Blockchain Use Cases in Social Marketplaces

Blockchains could takedown the marketplace stack by changing the way we pay for goods in marketplaces. Paying with bitcoin, or any blockchain-enabled currency, can allow users to pay almost instantaneously, with very small transaction fees and without requiring any financial intermediary. This would completely change the overly long value chain of Internet payments (the front-end processor, …the acquiring bank…the card association…the payment processor…the issuing bank…the clearing house network… this complexity driven by the fact that banks don’t operate on the same database).

Self-enforceable (“smart”) contracts

Many vertical marketplaces have started growing once they’ve been able to act as a third-party guarantee, either holding the funds before the transaction is completed (escrow) and/or guaranteeing the quality of the goods/service sold through their marketplace.

Using cryptographic trust, which is at the core of blockchains’ smart contract capabilities, the conditions required for a transaction to happen, could be written in code. Funds’ release could also be unclenched automatically by predefined triggers written in code.

The simplest example of how automatic contract execution would work is a contract for sport live betting. Instead of having to rely on a third-party guaranteeing that the score is exact and then releasing funds, two players could sign a contract, mutually agreeing that the results provided by any Sports API would be considered as valid. Once results are available, this API would send the results as an input to a contract. This input would unclench automatically the release of funds. This seems a bit far fetched, and somehow specific to something where conditions are available on the internet. That said, the advent of the IoT could change this radically. Think of a container connected to the Internet, which arrival at a port could unclench automatically the release of funds between the importers and the exporters.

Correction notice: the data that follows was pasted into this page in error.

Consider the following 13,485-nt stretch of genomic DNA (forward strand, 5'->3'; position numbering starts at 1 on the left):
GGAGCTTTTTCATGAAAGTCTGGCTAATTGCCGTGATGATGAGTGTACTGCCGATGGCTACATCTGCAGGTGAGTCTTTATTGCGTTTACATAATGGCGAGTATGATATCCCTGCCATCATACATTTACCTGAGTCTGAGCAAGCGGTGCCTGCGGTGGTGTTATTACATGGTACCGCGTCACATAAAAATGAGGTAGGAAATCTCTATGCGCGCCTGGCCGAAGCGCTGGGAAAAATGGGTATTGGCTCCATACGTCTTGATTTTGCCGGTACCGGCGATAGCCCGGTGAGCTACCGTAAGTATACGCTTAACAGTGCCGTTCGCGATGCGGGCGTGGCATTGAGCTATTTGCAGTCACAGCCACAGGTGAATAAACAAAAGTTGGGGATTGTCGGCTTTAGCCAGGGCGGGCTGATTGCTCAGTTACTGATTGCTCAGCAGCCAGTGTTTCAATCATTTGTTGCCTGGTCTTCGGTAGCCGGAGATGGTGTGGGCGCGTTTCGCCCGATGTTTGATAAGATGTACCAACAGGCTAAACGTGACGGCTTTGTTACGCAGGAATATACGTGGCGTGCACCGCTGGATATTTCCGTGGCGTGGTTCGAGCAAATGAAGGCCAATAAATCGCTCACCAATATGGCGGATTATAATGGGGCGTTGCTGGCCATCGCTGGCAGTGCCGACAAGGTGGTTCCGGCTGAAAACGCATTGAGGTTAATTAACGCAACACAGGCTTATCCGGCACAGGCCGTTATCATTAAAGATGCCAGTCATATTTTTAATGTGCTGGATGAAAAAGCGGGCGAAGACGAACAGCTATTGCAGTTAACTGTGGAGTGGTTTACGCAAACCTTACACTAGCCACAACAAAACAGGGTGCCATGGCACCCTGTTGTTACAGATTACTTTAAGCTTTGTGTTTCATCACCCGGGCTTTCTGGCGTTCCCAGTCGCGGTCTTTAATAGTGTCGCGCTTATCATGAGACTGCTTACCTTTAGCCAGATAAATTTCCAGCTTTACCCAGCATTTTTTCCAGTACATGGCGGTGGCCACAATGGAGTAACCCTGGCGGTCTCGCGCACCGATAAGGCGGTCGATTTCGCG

A protocol with built-in data

A protocol is a “specification of how entities should communicate”. TCP / IP is the decentralized protocol over which any internet application is built today. Bitcoin itself is a protocol to exchange value and data. Interestingly, the blockchain lets developers create new protocols on top of the bitcoin blockchain, or a based on a new blockchain, and customize it for a specific purpose. Colu’s coloured coin is a protocol built on top of the Bitcoin blockchain to issue and represent any assets digitally.


Blockchain technology allows users to store and decide at their will if they want to share their personal data with others. In other words, users’ data would not be stored on marketplace operator’s servers on AWS, but on an instance owned/managed by each user. More interestingly, we could own our personal data on one unique blockchain-enabled platform and use it on multiple marketplaces.

We would then be moving from a paradigm where each user would have a separate identity and reputation on each platform to a paradigm where users would have a single identity owned and controlled by himself (and stored in the blockchain).

This would:

  1. Create a global network of trust,
  2. Increase trust on each of the platform individually and
  3. Prevent marketplaces’ ownership of our ability to transact.

What about social markets

With everything mentioned above, there’s a new exciting startup who got everything figured out and can even do it socially.


From the early days of history, trading has been a social phenomenon. Historically, people have assembled into the marketplaces and bazaars in order to exchange pleasantries and trade with items that were imported from the different parts of the world. Today, the situation has changed remarkably.

The majority of the C2C-trade happens in internet platforms, such as eBay, which offers its users a ”one-stop-shop” platform to list items for trading and bartering. However, the contemporary platforms have deviated from the historical standpoint of trading as the people are usually hidden behind the anonymous usernames. Thus, the current platforms merely offer a forum for trading without any features that would facilitate social interaction.

The lack of social interaction between the users removes an important element, something which has been a natural part of trading and exchange since the beginning of the economic activity between human beings.

This does not reflect the current market trends and based on our research, there is a huge demand for a platform that will unite trading and social interaction between the users. This is where Soma stands out from the crowd. The fundamental purpose of Soma is to bring the social aspect of trading back into the digital marketplace. Soma implements all the widely recognized social media concepts in its platform, such as liking, following, and sharing.

Users are encouraged to engage in these actions by getting a reward in Soma Community Tokens (SCT) as a compensation for the user’s contribution to the social capital of the community. Thus, Soma provides an environment that guarantees a fair distribution of wealth for the members of the community.